D1.3 GP practice nurse/ nurse practitioner/ respiratory educator/ respiratory nurse

Specific aspects of care provided by these health professionals in COPD may include:

  • respiratory assessment, including spirometry and pulse oximetry;
  • implementation of, or referral for interventions such as exercise training, pulmonary rehabilitation, smoking cessation, airway clearance techniques and oxygen therapy;
  • skills training with inhalation devices;
  • education to promote better self-management (eg, medi­cations and response to worsening of symptoms);
  • organisation of multidisciplinary case conferences and participation in care-plan development; and
  • assessment of the home environment.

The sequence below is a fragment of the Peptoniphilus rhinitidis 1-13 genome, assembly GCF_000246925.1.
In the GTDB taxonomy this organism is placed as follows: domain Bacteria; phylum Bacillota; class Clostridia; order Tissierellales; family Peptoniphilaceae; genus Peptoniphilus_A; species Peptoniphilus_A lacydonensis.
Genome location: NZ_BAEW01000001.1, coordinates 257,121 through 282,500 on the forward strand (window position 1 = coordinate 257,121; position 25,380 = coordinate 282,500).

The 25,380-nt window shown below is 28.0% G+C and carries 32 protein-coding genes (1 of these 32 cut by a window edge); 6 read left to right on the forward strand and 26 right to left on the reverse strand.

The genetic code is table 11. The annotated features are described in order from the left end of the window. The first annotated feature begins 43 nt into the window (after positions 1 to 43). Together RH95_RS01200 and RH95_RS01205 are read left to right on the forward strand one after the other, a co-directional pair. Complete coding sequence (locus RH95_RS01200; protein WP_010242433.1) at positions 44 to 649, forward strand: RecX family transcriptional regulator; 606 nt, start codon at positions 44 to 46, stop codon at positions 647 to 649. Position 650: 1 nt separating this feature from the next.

Patients discharged from a Hong Kong hospital after a COPD exacerbation were randomised to an intervention group (IG) or usual care group (UG). The IG received a comprehensive, individualised care plan which included education from a respiratory nurse, physiotherapist support for pulmonary rehabilitation, three-monthly telephone calls by a respiratory nurse over one year, and follow-up at a respiratory clinic with a respiratory specialist once every three months for one year. The UG was managed according to standard practice. At 12 months, the adjusted relative risk of readmission was 0.668 (95% CI 0.449 to 0.995, p=0.047) for the IG compared with the UG. At 12 months, the IG had a shorter length of stay (4.59±7.16 vs 8.86±10.24 days, p≤0.001), greater improvement in mean Modified Medical Research Council Dyspnoea Scale (-0.1±0.6 vs. 0.2±0.6, p=0.003) and St George’s Respiratory Questionnaire score (-6.9±15.3 vs -0.1±13.8, p=0.003) compared with the UG (Ko 2017).